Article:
News: 2nd March 2017

An insight into the Re-Use Atlas No. 6

The Re-Use Atlas: A designer’s guide to the circular economy

Author: Duncan Baker-Brown RIBA FRSA

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Entry number 6

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Part 2 of the atlas is divided into four chapters, taking the reader on a step-by-step route towards closed loop systems. Each ‘step’ contains a number of case studies that capture some of Duncan’s first-hand research, gleaned from interviewing over fifty people involved in inspiring projects from around the world that tackle recycling, re-use, the reduction of resource use, and finally closed loop systems. These case studies are supplemented with one longer interview with a significant protagonist from each of the aforementioned steps. Therefore unless stated otherwise, any comments quoted from people in the case studies have been taken directly from interviews Duncan had personally with them.

Step 2 Reusing Waste

Case Study – Superuse Studios

Rotterdam-based Superuse’s original name, 2012 Architects, came about because some of the founder members of the studio (including Jan Jongert) were living in a street where 18 houses were planned to be demolished. Jongert and his colleagues proposed an alternative vision that preserved all the houses, but rather audaciously asked the municipality to lend them the houses for 15 years, until 2012. The community renovated the houses and when 15 years had passed they were able to buy them from the municipality at affordable rates: a positive tale of social sustainability.

The current name, Superuse, comes from the idea of improving the value and usefulness of a product or material from its original intended use. Connecting different systems that are normally kept separate does this. So, for example, if a glass bottle is reused as a brick that forms part of a building, its life and usefulness are hugely extended from that originally intended. Jongert refers to this as ‘the creative “click”; understanding that the function can change’. For him the difference between everyday reuse and ‘superuse’ is the ambition of the creative challenge involved. ‘Superuse’ requires people (often designers) to propose future scenarios for discarded material that extend its life and add value. This requires a new perception and understanding of the potentials of these materials to be substantially more useful than previously thought.

Similar in many ways to Rotor in Brussels, Superuse is taking on the challenges of resource efficiency and closed-loop systems in a systematic manner. Its team produce academic papers on subjects pertaining to resource management and flows, they teach (Jongert is a professor at The Royal Academy of Art in The Hague), design buildings and advise their regional and national governments.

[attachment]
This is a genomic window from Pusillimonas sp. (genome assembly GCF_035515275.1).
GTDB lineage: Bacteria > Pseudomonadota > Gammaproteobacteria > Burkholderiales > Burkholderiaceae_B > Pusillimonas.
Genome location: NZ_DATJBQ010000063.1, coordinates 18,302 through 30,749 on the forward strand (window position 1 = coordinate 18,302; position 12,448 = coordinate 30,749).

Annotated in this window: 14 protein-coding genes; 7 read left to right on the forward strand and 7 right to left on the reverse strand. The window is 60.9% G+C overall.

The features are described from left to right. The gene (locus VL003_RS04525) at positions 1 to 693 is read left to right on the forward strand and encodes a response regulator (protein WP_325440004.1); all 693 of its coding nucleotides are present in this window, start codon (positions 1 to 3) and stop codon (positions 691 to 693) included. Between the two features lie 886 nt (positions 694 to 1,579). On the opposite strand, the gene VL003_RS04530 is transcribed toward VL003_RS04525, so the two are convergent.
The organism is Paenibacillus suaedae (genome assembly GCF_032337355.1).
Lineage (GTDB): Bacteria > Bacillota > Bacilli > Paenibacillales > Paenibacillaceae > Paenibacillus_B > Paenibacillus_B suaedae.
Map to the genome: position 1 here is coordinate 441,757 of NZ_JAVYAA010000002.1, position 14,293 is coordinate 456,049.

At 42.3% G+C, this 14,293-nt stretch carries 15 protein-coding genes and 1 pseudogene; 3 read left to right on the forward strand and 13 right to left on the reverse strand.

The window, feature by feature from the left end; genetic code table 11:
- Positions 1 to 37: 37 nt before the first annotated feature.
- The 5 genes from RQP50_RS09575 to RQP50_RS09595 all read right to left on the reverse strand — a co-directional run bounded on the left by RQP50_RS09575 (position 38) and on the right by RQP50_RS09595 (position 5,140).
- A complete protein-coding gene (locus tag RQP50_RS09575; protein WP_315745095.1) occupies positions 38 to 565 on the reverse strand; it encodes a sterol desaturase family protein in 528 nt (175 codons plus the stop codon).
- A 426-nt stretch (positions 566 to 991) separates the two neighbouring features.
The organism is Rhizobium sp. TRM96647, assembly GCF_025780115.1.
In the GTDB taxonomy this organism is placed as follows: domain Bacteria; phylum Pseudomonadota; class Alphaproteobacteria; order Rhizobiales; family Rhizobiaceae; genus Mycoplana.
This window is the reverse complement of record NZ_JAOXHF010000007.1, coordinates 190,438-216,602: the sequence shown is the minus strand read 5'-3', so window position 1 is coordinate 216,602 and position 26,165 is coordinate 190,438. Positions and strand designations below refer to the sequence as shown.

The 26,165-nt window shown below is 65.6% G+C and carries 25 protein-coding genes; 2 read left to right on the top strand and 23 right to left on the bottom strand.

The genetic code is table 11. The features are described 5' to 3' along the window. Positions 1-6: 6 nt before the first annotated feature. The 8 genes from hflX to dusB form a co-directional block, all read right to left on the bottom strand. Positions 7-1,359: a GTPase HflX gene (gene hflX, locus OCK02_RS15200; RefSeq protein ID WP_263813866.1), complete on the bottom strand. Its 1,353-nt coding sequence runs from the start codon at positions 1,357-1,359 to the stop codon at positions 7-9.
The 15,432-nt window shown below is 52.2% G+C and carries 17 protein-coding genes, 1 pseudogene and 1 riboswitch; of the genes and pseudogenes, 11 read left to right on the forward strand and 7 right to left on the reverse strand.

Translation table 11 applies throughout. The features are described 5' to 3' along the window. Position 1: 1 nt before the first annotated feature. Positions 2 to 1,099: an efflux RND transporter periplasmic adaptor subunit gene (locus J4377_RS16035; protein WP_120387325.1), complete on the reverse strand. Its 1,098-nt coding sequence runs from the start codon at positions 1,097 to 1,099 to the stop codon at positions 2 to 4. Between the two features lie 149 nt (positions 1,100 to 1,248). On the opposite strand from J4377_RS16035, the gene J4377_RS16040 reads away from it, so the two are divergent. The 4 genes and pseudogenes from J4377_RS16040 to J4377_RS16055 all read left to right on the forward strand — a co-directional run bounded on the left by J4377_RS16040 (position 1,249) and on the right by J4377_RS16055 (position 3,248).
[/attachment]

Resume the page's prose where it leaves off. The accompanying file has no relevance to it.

In 2005 Superuse completed what many people believe to be Europe’s (if not the world’s) first contemporary house made from a selection of waste material. Superuse procured this using its ‘Harvest Mapping’ methodology. The house is interesting enough and has been extensively published. It famously reused steel profiles from a redundant textile machine for the main structure, as well as for one of the facades. Timber from massive cable reels was salvaged for other facades. Many other sources of waste material (including house ‘for sale’ signs for the linings of kitchen cupboards) were used to deliver this project. The project highlights very clearly some of the real challenges facing a client and their design team. For example, the design team cannot show their client exactly what the final building will look like until the material has been sourced. How does one design a building without understanding what all the finishing materials will actually be before starting on site? Designers working with so-called waste sources have to continue to be creative throughout the duration of a project, not just at its inception.

Superuse knew it could never be a normal design practice, and as a result of pursuing a ‘material-experimental design approach’, it has assembled a multidisciplinary team that includes chemists and environmental scientists, supporting designers and architects dedicated to ‘turning cities into a living web of connected material processes and flows’. Obviously this is a slightly unconventional way of perceiving a city. In order to make this preoccupation relevant, and of course, financially viable, Superuse has developed a series of tools, such as the ‘Relevance Indicator’ and the ‘Environmental Impact Calculator’, that help ground its design strategies in rigorous scientific practice. Its Harvest Map uses geographic representations to help identify and prioritise waste materials near to a specific project site. As well as highlighting surplus and waste materials currently available via a ‘live’ interactive map, this platform also provides useful information to facilitate the repurposing of materials, elements and components that would otherwise be discarded. It also encourages people to become ‘scouts’ looking out for neglected material flows.